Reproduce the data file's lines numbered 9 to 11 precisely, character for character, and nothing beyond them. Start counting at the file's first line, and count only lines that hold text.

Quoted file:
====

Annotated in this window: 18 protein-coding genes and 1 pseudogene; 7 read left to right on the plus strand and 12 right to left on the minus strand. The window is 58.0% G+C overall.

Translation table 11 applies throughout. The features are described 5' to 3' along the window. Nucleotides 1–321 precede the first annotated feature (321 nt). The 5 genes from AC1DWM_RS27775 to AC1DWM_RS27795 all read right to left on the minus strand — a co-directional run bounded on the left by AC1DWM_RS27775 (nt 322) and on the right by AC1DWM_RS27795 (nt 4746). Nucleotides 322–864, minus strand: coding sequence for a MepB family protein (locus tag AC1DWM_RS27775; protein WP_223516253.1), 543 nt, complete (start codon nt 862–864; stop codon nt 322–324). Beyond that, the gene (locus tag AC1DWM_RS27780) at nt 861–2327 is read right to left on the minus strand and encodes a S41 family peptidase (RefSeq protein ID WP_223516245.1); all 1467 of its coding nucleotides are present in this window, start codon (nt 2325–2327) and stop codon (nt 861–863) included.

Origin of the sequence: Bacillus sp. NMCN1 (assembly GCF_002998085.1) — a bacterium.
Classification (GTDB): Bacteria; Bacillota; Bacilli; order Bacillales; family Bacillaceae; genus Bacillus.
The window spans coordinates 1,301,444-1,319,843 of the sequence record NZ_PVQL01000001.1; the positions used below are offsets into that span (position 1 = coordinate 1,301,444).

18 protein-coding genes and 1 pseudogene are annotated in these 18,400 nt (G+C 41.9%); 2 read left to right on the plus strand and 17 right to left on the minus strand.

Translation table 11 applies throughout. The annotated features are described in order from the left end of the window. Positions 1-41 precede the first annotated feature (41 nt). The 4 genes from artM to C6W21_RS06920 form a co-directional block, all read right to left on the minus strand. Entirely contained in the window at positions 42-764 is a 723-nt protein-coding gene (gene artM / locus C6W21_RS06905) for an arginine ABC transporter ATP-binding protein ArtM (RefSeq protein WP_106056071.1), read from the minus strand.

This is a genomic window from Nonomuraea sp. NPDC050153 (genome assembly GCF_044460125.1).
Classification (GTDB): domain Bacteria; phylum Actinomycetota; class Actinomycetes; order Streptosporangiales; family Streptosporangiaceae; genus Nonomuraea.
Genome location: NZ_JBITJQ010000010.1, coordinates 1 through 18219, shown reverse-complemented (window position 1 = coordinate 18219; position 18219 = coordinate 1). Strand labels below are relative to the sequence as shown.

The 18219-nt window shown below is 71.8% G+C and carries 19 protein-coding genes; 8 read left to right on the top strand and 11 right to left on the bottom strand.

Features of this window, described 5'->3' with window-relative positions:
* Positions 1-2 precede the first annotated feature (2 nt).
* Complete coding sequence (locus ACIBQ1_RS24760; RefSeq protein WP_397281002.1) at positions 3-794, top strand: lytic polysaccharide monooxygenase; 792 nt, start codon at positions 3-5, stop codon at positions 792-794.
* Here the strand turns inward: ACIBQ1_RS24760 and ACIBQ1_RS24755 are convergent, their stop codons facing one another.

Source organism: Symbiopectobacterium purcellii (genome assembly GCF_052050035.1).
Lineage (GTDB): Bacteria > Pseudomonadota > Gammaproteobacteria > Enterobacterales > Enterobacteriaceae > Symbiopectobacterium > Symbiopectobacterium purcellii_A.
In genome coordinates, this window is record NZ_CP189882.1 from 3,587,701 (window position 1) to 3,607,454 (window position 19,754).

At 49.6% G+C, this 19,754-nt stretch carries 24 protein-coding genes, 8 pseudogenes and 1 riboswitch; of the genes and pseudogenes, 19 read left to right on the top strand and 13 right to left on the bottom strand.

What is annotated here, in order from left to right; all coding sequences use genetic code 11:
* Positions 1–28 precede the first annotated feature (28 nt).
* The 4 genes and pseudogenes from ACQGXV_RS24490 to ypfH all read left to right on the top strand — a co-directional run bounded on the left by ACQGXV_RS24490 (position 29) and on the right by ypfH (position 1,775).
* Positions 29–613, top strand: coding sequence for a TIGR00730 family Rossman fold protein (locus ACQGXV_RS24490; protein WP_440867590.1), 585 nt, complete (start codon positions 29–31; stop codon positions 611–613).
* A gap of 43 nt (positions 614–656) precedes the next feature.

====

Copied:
Classification (GTDB): domain Bacteria; phylum Actinomycetota; class Actinomycetes; order Streptosporangiales; family Streptosporangiaceae; genus Nonomuraea.
Genome location: NZ_JBITJQ010000010.1, coordinates 1 through 18219, shown reverse-complemented (window position 1 = coordinate 18219; position 18219 = coordinate 1). Strand labels below are relative to the sequence as shown.

The 18219-nt window shown below is 71.8% G+C and carries 19 protein-coding genes; 8 read left to right on the top strand and 11 right to left on the bottom strand.